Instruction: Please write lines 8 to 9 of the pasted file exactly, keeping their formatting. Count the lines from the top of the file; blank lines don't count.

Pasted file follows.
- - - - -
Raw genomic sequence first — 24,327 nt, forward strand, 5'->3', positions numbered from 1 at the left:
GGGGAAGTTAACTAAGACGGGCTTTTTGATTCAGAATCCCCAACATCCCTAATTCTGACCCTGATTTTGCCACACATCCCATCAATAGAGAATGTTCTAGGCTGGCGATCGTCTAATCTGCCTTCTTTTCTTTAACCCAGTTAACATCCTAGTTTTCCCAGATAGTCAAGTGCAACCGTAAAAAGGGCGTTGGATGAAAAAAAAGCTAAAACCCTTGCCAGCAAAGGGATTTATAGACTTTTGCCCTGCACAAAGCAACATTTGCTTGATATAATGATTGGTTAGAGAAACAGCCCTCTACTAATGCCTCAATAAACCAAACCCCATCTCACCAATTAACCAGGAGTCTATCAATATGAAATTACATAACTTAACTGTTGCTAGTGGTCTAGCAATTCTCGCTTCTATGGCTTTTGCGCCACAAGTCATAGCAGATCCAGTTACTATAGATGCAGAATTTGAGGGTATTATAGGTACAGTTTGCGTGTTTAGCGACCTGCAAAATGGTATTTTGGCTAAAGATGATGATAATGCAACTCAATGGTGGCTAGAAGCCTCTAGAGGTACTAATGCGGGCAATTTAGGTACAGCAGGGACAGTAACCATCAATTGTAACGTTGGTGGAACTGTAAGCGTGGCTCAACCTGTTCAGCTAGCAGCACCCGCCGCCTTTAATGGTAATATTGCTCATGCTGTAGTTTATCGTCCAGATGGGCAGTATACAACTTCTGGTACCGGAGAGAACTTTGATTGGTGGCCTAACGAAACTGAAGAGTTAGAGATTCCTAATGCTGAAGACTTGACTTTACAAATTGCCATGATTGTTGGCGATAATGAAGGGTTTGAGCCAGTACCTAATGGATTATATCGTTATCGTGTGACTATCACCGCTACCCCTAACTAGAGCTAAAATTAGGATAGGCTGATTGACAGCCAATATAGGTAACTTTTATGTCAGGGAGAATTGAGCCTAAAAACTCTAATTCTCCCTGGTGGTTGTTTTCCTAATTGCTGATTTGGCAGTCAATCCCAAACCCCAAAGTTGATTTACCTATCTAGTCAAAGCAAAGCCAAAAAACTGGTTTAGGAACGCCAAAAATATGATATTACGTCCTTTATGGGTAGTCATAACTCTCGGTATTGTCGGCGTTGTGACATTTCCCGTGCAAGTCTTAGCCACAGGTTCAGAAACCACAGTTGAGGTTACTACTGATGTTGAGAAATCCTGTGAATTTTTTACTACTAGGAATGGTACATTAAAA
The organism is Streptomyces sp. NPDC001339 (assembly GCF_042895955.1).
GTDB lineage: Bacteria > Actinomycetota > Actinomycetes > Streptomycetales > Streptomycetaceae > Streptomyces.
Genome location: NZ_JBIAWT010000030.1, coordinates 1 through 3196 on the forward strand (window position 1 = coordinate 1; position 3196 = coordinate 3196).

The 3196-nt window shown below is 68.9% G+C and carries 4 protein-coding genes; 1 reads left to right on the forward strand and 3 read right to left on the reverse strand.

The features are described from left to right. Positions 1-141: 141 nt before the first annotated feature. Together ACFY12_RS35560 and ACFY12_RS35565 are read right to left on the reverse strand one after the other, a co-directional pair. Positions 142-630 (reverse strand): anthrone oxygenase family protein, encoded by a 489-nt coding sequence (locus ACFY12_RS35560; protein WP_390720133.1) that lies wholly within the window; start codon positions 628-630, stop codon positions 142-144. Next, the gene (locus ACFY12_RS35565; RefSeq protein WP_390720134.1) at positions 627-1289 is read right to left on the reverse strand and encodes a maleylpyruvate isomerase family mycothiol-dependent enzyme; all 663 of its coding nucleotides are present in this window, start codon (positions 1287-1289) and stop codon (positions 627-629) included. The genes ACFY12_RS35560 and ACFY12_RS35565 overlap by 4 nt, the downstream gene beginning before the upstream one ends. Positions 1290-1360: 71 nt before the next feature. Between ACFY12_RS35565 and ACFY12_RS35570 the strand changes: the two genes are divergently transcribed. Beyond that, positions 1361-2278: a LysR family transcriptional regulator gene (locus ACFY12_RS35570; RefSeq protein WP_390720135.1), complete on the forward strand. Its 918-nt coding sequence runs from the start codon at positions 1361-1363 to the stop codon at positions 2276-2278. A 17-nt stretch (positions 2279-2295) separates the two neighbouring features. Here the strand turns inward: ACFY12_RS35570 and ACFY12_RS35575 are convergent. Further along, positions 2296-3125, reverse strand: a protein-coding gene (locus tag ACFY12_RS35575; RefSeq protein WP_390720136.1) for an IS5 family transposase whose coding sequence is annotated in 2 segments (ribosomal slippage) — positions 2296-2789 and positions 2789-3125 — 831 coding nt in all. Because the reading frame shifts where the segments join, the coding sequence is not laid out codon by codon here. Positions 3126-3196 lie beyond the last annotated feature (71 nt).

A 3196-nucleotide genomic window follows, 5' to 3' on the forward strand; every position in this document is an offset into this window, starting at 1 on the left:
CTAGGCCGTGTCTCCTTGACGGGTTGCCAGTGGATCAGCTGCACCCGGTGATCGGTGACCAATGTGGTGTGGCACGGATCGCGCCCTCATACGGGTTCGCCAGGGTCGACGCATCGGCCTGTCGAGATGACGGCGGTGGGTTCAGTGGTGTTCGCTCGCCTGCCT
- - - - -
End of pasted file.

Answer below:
A 3196-nucleotide genomic window follows, 5' to 3' on the forward strand; every position in this document is an offset into this window, starting at 1 on the left:
CTAGGCCGTGTCTCCTTGACGGGTTGCCAGTGGATCAGCTGCACCCGGTGATCGGTGACCAATGTGGTGTGGCACGGATCGCGCCCTCATACGGGTTCGCCAGGGTCGACGCATCGGCCTGTCGAGATGACGGCGGTGGGTTCAGTGGTGTTCGCTCGCCTGCCT